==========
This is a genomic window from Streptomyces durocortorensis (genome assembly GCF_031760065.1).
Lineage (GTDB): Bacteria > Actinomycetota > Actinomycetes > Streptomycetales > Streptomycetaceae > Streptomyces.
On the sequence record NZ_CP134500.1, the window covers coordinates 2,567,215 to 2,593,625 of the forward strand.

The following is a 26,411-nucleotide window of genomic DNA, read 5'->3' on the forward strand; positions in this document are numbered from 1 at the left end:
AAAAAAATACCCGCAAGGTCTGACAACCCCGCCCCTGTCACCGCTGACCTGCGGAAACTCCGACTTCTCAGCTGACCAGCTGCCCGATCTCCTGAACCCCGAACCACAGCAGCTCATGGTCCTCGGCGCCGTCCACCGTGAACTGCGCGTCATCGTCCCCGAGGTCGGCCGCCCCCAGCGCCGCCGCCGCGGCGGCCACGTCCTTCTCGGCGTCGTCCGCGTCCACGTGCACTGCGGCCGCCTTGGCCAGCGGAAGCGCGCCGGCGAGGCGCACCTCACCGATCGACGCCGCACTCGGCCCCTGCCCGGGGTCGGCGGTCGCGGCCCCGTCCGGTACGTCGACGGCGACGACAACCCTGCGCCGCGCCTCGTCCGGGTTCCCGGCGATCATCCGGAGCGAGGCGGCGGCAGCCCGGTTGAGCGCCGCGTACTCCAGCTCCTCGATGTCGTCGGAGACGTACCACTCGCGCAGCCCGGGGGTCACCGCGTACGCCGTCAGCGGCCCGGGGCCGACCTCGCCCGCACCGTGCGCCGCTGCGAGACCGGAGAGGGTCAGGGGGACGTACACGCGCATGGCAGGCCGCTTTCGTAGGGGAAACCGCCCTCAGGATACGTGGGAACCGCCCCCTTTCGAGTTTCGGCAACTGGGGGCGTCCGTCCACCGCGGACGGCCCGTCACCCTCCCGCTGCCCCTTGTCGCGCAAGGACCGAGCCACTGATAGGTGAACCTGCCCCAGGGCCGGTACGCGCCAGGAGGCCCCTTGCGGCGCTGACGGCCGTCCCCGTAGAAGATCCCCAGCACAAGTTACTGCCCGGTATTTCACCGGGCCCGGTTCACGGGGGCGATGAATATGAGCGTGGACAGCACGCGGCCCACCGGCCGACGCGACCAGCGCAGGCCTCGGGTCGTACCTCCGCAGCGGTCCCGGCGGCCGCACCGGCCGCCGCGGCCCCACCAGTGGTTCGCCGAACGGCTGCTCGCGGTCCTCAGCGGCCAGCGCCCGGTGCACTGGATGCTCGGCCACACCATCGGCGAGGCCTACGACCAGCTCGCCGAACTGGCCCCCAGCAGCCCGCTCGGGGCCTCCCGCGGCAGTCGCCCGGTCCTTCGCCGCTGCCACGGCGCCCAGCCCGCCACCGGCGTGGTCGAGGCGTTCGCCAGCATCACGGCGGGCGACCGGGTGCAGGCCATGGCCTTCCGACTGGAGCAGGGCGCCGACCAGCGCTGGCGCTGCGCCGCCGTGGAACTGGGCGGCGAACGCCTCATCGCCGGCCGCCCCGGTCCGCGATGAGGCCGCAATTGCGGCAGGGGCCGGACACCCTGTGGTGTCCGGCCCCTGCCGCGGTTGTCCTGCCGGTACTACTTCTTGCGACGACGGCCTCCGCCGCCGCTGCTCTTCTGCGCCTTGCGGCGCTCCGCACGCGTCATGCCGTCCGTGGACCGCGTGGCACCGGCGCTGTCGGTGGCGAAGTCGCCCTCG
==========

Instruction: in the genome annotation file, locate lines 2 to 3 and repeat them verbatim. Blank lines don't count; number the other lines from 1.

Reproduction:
Lineage (GTDB): Bacteria > Actinomycetota > Actinomycetes > Streptomycetales > Streptomycetaceae > Streptomyces.
On the sequence record NZ_CP134500.1, the window covers coordinates 2,567,215 to 2,593,625 of the forward strand.